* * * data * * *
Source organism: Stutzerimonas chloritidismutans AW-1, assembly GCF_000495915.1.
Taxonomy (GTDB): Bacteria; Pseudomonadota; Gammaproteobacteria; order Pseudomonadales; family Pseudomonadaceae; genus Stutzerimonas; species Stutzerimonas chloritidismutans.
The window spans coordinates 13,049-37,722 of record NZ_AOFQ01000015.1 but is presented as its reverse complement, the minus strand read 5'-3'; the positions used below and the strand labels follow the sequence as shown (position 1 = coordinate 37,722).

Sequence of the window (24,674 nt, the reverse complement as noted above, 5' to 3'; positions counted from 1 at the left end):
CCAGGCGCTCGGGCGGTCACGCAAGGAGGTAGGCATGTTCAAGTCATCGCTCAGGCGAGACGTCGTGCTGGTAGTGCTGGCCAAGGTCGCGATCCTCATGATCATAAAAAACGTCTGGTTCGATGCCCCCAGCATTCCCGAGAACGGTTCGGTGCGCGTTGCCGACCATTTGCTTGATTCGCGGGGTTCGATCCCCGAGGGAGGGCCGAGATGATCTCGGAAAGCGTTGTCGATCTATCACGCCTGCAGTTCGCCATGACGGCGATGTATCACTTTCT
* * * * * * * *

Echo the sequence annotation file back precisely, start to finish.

Source organism: Stutzerimonas chloritidismutans AW-1, assembly GCF_000495915.1.
Taxonomy (GTDB): Bacteria; Pseudomonadota; Gammaproteobacteria; order Pseudomonadales; family Pseudomonadaceae; genus Stutzerimonas; species Stutzerimonas chloritidismutans.
The window spans coordinates 13,049-37,722 of record NZ_AOFQ01000015.1 but is presented as its reverse complement, the minus strand read 5'-3'; the positions used below and the strand labels follow the sequence as shown (position 1 = coordinate 37,722).

Sequence of the window (24,674 nt, the reverse complement as noted above, 5' to 3'; positions counted from 1 at the left end):
CCAGGCGCTCGGGCGGTCACGCAAGGAGGTAGGCATGTTCAAGTCATCGCTCAGGCGAGACGTCGTGCTGGTAGTGCTGGCCAAGGTCGCGATCCTCATGATCATAAAAAACGTCTGGTTCGATGCCCCCAGCATTCCCGAGAACGGTTCGGTGCGCGTTGCCGACCATTTGCTTGATTCGCGGGGTTCGATCCCCGAGGGAGGGCCGAGATGATCTCGGAAAGCGTTGTCGATCTATCACGCCTGCAGTTCGCCATGACGGCGATGTATCACTTTCT